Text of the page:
With respect to your last point, it really depends what you are building (Front-End?) or something more state machine like. I am not claiming that SAM will lead to less code, but easier to reason about and more maintainable code. If you want to share your repo, I'd be happy to take a look.
Antanas A.
@antanas-arvasevicius
Jun 28 2018 13:16
Hi, thank you @jdubray for your detailed response.
I'm trying to design/prototype a concept for backend programming. My domain is actually almost enterprise automation - line of business apps. What I'm trying to do is to move out from general crud base designs where are two concepts: Entity --> DataSource --> GUI Component, and GUI Component -> RPC Manager -> Command.
Antanas A.
@antanas-arvasevicius
Jun 28 2018 13:49
What if we could somehow create a reactive "view"/materialize functions like f(ModelA.changes[ModelA.field.id], ModelB.changes[ModelB.field.name]) ->view[id, name] instead of Entity bound DataSources, and Command could be replaced into SAM style: Action --proposes changes to model--> Model (model emits change events).
For a 5. point I mean who will be responsible for certain action orchestration as in SAM Action itself does nothing only generates stateless proposals in these Actions I cannot implement any "action logging" into database, I cannot implement these into Models either because some actions need to hit multiple models to be accomplished ("committed"). So I'm speculating that there must be higher level who orchestrates specific "Business Action". I think your "Components" could be that I don't know.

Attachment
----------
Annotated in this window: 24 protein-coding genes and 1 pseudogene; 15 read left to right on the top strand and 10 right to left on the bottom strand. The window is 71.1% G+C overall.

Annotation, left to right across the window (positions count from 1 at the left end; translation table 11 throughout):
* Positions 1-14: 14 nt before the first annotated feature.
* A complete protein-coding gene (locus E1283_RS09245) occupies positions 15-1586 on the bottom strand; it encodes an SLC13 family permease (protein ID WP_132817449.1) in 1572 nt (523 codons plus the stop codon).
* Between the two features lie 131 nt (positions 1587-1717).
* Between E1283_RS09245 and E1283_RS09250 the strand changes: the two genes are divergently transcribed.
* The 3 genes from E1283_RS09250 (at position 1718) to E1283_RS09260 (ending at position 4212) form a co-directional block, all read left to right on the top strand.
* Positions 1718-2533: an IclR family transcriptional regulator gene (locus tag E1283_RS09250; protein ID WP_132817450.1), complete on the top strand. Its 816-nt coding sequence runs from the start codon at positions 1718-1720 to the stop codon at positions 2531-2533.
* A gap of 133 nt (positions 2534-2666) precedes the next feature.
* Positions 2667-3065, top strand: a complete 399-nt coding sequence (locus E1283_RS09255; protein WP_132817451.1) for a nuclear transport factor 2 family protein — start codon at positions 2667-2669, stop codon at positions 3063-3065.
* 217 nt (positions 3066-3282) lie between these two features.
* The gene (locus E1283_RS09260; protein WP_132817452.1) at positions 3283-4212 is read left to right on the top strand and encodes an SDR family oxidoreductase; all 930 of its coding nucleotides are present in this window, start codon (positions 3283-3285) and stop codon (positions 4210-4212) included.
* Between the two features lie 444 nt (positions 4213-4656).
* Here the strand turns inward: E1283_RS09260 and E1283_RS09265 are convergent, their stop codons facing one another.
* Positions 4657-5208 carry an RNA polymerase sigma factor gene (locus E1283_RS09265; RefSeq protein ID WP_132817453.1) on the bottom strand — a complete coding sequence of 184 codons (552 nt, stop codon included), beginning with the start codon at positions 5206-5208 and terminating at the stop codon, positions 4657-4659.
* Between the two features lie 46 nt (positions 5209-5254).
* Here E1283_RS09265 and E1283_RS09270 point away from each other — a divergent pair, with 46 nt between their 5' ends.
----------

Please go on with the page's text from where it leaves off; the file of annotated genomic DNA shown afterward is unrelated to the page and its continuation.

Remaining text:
Actually It's only for back-end, no direct View considered (only "view" as materialization functions).
Jean-Jacques Dubray
@jdubray
Jun 28 2018 18:15
@antanas-arvasevicius SAM is only useful for the "application state" which also includes a headless application, it does not make any assumptions. Persisted state is irrelevant to SAM, SAM only sees proposals, model and state representation what you do in between (call and API) display the state representation or publish it to a channel has no impact on SAM. SAM helps you manage the application state. Of course this means that SAM can be used to manage the (eventual) consistency of your back-end, but it is solely focused on "application state".
Otherwise I am not sure I fully understand what you are trying to do.